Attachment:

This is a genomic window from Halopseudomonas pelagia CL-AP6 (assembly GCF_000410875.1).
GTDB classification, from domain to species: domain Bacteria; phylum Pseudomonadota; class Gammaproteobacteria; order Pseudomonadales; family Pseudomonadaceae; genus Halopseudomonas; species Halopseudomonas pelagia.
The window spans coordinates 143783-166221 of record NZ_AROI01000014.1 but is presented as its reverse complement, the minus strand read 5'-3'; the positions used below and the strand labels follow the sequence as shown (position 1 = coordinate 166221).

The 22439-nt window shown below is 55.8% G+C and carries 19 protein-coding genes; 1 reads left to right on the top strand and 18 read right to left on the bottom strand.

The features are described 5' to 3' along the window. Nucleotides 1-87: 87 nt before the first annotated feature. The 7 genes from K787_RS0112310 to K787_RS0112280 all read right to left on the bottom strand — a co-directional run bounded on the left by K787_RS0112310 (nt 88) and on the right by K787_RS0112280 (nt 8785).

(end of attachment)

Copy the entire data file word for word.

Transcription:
This is a genomic window from Halopseudomonas pelagia CL-AP6 (assembly GCF_000410875.1).
GTDB classification, from domain to species: domain Bacteria; phylum Pseudomonadota; class Gammaproteobacteria; order Pseudomonadales; family Pseudomonadaceae; genus Halopseudomonas; species Halopseudomonas pelagia.
The window spans coordinates 143783-166221 of record NZ_AROI01000014.1 but is presented as its reverse complement, the minus strand read 5'-3'; the positions used below and the strand labels follow the sequence as shown (position 1 = coordinate 166221).

The 22439-nt window shown below is 55.8% G+C and carries 19 protein-coding genes; 1 reads left to right on the top strand and 18 read right to left on the bottom strand.

The features are described 5' to 3' along the window. Nucleotides 1-87: 87 nt before the first annotated feature. The 7 genes from K787_RS0112310 to K787_RS0112280 all read right to left on the bottom strand — a co-directional run bounded on the left by K787_RS0112310 (nt 88) and on the right by K787_RS0112280 (nt 8785).